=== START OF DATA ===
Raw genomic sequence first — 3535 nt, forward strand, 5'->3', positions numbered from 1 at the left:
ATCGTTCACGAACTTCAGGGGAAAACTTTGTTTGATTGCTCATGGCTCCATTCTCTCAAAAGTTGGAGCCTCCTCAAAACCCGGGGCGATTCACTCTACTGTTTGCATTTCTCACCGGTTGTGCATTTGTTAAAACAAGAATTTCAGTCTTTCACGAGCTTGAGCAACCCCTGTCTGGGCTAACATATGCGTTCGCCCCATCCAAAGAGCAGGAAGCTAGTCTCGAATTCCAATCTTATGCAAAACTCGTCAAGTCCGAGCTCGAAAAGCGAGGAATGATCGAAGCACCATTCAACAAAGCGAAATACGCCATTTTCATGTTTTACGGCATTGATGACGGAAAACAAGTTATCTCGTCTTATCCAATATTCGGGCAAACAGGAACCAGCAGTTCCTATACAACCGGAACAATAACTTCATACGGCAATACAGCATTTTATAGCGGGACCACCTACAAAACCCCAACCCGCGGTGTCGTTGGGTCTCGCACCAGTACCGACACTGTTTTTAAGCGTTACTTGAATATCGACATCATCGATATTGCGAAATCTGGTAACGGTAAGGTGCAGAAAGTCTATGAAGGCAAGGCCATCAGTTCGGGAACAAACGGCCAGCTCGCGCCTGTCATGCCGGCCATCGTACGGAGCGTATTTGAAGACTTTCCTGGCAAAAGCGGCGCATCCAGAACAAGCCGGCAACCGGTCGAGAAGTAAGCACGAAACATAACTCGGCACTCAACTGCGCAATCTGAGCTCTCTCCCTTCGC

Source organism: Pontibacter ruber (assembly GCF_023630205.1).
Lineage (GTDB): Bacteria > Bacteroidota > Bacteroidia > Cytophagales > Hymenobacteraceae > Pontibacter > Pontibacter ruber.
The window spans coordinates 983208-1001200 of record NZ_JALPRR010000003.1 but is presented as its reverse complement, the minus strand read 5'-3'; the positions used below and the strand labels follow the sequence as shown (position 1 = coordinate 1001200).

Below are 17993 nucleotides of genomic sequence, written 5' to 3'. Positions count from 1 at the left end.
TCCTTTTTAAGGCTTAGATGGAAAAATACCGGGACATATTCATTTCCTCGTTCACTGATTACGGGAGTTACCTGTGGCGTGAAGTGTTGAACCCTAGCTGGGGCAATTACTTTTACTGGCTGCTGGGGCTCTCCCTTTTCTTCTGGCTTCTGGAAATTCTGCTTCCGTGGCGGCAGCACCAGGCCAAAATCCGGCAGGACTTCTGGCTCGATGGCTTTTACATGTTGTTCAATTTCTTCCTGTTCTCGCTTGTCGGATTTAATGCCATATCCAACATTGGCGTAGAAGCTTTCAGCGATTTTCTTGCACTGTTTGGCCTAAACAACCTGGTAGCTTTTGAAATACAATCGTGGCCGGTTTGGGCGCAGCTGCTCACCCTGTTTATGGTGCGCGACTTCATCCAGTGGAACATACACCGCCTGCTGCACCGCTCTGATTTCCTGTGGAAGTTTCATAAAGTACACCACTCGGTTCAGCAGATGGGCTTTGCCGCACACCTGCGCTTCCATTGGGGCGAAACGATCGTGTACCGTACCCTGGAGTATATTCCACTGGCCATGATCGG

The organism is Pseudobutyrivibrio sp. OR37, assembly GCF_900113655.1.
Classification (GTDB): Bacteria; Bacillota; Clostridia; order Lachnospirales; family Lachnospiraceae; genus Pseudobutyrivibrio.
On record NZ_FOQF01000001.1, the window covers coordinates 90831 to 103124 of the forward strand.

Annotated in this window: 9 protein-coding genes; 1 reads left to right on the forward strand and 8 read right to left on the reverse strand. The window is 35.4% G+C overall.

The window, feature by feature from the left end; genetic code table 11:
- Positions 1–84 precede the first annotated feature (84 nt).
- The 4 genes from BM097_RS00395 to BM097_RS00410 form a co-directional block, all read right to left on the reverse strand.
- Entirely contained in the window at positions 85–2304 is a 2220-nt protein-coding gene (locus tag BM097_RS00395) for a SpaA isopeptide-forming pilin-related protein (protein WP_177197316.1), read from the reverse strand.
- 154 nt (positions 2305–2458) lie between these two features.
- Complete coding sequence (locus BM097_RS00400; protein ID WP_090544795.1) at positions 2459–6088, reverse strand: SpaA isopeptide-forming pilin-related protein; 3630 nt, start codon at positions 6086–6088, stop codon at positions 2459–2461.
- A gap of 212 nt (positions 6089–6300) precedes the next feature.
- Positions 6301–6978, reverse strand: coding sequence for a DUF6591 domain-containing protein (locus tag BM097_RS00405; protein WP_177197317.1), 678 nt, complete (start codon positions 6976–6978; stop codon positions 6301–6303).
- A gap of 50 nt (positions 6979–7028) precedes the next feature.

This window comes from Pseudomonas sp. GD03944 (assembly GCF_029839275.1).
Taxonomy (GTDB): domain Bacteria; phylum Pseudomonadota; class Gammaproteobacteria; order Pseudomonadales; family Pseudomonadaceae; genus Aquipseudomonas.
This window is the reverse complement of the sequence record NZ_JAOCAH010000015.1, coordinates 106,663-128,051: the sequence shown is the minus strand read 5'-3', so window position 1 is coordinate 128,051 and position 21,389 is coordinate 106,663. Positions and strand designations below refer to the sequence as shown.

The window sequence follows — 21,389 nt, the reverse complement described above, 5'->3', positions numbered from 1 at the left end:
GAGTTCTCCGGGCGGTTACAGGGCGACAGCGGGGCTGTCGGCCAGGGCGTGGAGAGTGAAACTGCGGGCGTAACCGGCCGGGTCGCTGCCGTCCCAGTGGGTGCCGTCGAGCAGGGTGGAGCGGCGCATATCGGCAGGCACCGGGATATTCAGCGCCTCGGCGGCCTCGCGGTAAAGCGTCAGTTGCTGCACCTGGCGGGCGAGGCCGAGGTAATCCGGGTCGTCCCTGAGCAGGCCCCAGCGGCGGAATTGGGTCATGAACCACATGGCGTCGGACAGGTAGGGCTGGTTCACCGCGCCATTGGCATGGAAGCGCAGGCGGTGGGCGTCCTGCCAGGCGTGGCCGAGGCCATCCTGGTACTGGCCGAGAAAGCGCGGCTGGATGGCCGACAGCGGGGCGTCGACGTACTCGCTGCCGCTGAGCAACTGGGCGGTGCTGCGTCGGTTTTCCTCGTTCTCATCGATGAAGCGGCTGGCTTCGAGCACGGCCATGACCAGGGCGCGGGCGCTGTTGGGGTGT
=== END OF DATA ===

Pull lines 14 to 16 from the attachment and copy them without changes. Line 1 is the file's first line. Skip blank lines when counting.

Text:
- The 4 genes from BM097_RS00395 to BM097_RS00410 form a co-directional block, all read right to left on the reverse strand.
- Entirely contained in the window at positions 85–2304 is a 2220-nt protein-coding gene (locus tag BM097_RS00395) for a SpaA isopeptide-forming pilin-related protein (protein WP_177197316.1), read from the reverse strand.
- 154 nt (positions 2305–2458) lie between these two features.